Toxic air puts 17 million babies' brains and lungs at risk: UNICEF_Science & Military_Asia Pacific Daily

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Toxic air puts 17 million babies' brains and lungs at risk: UNICEF

Science & Military2017-12-07

About 17 million babies worldwide live in areas where outdoor air pollution is six times the recommended limit, and their brain development is at risk, the UN children’s agency (UNICEF) said on Wednesday. The majority of these babies – more than 12 million – are in South Asia, it said, in a study of children under one-year-old, using satellite imagery to identify worst-affected regions. “Not only do pollutants harm babies’ developing lungs – they can permanently damage their developing brains – and, thus, their futures,” said UNICEF executive director Anthony Lake. Any air pollution above the World Health Organization’s recommended limit is potentially harmful for children, and risks grow as pollution worsens, UNICEF said. Air pollution is closely associated with asthma, pneumonia, bronchitis and other respiratory infections, it said. Scientific findings about the links with brain development are not yet conclusive, but rapidly growing evidence is “definitely reason for concern”, UNICEF’s Nicholas Rees, the report’s author, told the Thomson Reuters Foundation. Brain development in the first 1,000 days of a child’s life is critical for their learning, growth and for them “being able to do everything that they want and aspire to in life”, he said. “A lot of focus goes on making sure children have good quality education, but also important is the development of the brain itself,” he added. (REUTERS)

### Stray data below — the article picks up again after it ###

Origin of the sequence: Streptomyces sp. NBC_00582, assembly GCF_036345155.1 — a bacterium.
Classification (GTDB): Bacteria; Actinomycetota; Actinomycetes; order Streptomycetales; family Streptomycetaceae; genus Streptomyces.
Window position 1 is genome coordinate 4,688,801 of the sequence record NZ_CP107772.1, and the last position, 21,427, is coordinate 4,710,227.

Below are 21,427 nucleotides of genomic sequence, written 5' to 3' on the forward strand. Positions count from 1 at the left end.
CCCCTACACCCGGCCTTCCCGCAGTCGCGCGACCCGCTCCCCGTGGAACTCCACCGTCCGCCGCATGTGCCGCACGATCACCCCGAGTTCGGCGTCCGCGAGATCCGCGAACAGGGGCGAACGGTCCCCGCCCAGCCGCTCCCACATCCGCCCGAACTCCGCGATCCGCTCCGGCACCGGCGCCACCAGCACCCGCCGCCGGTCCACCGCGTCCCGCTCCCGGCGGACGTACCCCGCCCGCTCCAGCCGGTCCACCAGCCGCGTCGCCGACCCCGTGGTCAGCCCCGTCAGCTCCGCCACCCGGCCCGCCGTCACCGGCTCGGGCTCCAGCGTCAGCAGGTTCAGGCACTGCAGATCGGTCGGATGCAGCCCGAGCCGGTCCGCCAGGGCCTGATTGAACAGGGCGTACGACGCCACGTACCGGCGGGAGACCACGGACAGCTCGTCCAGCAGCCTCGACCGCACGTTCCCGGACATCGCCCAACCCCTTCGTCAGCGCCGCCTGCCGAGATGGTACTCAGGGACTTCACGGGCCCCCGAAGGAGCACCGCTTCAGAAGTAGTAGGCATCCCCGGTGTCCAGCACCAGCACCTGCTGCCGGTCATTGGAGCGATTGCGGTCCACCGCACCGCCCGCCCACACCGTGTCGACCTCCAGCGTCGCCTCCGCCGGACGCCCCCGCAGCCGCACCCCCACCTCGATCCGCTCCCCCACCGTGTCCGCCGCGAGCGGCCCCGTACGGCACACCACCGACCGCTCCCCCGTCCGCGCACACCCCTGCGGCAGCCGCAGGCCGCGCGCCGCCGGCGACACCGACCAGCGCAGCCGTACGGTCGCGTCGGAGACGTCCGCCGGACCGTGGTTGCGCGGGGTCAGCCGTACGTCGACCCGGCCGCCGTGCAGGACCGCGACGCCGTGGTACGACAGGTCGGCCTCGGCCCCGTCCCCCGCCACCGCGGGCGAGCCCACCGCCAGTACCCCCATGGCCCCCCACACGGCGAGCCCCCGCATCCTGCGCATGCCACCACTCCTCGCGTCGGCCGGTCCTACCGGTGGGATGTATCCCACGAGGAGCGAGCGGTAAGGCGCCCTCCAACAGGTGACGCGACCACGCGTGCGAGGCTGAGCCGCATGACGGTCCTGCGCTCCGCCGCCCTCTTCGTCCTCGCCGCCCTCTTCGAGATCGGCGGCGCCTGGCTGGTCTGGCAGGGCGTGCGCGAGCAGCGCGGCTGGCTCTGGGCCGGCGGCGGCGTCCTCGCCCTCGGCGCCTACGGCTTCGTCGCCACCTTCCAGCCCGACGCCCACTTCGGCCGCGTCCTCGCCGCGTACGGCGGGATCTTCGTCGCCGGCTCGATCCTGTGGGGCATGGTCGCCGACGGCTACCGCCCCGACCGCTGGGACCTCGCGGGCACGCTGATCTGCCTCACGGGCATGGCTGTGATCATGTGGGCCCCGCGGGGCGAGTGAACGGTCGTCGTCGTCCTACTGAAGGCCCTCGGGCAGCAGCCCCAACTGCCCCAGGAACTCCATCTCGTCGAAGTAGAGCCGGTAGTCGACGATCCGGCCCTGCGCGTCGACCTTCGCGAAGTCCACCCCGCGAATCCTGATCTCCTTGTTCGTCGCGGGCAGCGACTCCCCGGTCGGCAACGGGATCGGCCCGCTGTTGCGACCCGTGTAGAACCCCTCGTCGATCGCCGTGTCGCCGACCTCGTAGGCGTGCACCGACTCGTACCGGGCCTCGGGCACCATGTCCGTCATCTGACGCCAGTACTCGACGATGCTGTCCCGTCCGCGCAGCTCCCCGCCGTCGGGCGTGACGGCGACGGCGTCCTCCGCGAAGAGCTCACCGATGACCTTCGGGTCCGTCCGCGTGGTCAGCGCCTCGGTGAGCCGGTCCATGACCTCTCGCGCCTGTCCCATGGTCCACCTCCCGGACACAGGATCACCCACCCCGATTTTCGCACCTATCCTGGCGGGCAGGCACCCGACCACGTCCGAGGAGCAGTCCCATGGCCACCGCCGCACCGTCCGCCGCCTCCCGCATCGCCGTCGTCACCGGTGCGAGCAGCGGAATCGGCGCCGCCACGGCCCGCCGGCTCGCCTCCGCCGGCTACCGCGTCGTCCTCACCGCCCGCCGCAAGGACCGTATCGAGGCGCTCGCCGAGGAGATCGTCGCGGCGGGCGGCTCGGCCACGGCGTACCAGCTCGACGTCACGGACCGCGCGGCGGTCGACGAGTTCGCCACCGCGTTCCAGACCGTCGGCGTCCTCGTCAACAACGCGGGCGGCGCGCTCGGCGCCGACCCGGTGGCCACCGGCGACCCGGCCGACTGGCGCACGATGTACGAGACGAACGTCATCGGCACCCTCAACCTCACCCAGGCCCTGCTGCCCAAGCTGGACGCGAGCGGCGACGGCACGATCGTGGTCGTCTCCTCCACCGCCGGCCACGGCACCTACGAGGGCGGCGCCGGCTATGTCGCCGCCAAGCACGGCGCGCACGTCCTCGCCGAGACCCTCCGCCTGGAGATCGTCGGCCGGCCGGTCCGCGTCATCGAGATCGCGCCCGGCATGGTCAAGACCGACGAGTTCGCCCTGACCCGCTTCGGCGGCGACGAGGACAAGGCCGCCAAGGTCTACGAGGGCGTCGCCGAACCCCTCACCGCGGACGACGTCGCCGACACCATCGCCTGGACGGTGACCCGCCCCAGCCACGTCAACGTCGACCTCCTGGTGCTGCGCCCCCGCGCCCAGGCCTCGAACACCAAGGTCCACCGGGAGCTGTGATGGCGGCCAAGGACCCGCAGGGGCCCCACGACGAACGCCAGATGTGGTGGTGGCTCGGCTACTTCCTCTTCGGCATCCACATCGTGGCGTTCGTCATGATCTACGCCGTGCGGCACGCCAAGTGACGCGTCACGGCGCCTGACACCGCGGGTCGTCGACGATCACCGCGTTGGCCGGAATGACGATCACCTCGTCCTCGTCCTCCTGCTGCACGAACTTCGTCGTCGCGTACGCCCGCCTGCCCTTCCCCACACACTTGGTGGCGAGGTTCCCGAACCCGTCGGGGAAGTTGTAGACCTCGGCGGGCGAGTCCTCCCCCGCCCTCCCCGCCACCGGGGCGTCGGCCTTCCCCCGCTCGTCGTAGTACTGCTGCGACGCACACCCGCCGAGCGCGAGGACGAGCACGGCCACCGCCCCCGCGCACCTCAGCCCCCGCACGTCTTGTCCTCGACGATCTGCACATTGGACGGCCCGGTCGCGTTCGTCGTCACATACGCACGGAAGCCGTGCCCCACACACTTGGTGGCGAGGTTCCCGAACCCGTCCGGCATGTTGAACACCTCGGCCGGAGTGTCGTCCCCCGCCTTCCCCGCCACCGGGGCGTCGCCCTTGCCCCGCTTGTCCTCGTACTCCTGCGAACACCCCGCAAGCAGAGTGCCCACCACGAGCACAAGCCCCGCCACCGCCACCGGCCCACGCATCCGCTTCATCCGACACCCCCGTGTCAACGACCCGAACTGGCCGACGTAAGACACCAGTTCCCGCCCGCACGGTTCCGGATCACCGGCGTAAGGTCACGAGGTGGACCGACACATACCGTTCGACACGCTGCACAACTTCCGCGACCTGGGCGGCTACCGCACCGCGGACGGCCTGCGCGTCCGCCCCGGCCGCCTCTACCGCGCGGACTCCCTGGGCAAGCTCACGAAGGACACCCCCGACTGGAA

About 17 million babies worldwide live in areas where outdoor air pollution is six times the recommended limit, and their brain development is at risk, the UN children’s agency (UNICEF) said on Wednesday.

The majority of these babies – more than 12 million – are in South Asia, it said, in a study of children under one-year-old, using satellite imagery to identify worst-affected regions.

“Not only do pollutants harm babies’ developing lungs – they can permanently damage their developing brains – and, thus, their futures,” said UNICEF executive director Anthony Lake.

Any air pollution above the World Health Organization’s recommended limit is potentially harmful for children, and risks grow as pollution worsens, UNICEF said.

Air pollution is closely associated with asthma, pneumonia, bronchitis and other respiratory infections, it said.

Scientific findings about the links with brain development are not yet conclusive, but rapidly growing evidence is “definitely reason for concern”, UNICEF’s Nicholas Rees, the report’s author, told the Thomson Reuters Foundation.

Brain development in the first 1,000 days of a child’s life is critical for their learning, growth and for them “being able to do everything that they want and aspire to in life”, he said.

“A lot of focus goes on making sure children have good quality education, but also important is the development of the brain itself,” he added.

(REUTERS)

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